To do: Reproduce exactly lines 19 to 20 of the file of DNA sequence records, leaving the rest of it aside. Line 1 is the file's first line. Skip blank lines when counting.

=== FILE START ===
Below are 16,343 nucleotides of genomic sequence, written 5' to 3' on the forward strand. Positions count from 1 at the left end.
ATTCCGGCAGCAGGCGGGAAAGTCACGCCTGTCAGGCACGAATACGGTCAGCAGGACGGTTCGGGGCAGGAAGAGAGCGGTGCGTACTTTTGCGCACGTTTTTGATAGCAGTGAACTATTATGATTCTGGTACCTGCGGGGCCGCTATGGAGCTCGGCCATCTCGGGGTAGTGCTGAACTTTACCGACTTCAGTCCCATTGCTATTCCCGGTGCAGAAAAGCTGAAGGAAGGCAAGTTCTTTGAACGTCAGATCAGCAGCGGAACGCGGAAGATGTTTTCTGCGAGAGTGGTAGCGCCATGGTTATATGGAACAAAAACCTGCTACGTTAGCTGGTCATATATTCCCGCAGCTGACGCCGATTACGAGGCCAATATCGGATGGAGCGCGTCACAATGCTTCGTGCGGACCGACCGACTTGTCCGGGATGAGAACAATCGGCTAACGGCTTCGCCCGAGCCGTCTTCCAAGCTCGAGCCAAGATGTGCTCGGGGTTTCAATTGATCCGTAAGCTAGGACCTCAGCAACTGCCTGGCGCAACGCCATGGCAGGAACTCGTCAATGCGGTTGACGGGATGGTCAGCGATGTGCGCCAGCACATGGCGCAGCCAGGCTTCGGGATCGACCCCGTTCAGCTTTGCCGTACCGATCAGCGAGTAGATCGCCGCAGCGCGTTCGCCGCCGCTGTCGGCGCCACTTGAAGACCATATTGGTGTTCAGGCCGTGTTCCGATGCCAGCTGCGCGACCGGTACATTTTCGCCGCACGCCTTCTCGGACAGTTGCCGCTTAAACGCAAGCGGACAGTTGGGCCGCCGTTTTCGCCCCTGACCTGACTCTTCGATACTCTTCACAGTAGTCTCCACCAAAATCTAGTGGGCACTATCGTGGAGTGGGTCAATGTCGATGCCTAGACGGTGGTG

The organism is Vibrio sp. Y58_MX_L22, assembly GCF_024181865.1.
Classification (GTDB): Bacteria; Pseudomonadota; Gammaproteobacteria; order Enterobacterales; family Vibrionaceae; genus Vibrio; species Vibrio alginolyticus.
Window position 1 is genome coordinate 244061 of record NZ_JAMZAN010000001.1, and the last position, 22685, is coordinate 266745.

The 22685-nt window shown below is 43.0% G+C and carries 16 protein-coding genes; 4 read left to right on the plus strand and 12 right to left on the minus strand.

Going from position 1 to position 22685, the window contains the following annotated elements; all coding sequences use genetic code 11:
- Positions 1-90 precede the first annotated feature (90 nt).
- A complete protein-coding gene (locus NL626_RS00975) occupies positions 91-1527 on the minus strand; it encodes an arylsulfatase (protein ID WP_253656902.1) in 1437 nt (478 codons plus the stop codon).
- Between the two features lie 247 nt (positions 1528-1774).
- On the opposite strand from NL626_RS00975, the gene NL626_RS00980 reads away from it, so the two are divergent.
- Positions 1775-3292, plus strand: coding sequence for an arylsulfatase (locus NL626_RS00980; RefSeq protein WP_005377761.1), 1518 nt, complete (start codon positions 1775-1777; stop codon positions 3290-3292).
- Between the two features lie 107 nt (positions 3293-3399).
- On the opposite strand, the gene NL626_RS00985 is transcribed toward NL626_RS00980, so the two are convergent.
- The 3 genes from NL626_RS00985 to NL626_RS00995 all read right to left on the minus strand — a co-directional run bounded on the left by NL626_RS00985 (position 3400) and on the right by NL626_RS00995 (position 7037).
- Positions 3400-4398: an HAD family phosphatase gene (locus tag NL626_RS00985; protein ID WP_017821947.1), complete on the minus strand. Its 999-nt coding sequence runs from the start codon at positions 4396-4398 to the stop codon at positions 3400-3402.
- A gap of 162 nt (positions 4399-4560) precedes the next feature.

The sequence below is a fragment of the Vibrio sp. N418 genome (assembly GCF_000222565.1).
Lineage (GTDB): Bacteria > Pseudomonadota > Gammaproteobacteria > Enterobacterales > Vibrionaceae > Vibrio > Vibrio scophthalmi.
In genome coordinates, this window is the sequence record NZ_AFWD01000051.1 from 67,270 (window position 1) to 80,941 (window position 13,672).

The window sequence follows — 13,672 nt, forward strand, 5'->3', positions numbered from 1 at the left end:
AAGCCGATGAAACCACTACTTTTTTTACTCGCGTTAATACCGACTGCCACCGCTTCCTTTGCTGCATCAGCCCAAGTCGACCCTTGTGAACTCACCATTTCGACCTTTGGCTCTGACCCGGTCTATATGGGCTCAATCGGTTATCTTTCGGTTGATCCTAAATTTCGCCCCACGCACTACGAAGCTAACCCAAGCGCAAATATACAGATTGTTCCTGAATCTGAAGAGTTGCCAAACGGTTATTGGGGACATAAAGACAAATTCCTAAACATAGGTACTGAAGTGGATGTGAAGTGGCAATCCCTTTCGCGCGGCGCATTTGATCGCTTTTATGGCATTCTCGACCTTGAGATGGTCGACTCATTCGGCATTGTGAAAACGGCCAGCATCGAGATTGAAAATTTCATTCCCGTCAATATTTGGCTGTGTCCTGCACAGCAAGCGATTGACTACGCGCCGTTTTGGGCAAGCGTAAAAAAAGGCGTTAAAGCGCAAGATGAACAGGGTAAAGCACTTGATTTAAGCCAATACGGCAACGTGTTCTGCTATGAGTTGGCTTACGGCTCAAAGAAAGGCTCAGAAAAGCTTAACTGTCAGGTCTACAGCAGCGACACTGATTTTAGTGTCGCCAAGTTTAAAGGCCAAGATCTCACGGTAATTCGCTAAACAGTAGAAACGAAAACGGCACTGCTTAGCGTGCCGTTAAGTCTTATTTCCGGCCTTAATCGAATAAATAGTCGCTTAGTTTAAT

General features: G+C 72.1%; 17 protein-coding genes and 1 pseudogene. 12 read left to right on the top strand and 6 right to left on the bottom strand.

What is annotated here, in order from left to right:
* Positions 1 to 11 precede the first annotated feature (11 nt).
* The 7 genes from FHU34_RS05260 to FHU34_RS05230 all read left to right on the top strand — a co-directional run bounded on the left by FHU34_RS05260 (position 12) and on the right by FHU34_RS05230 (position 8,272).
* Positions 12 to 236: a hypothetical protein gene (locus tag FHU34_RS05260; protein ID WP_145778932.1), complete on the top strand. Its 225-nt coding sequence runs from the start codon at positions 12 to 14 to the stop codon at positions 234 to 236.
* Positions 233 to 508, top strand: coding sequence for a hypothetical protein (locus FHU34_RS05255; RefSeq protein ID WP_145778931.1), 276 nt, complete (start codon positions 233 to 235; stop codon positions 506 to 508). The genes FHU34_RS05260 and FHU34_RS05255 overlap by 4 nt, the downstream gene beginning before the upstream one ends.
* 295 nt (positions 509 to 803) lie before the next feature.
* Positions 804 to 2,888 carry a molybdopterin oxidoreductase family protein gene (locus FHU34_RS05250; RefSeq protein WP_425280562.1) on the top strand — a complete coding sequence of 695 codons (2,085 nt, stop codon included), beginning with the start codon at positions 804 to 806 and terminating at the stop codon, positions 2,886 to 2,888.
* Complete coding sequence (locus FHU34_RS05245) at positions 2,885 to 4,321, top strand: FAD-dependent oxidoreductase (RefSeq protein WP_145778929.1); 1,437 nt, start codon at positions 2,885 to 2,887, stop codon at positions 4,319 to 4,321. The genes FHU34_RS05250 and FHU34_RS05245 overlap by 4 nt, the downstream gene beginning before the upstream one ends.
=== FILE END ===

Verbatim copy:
Lineage (GTDB): Bacteria > Pseudomonadota > Gammaproteobacteria > Enterobacterales > Vibrionaceae > Vibrio > Vibrio scophthalmi.
In genome coordinates, this window is the sequence record NZ_AFWD01000051.1 from 67,270 (window position 1) to 80,941 (window position 13,672).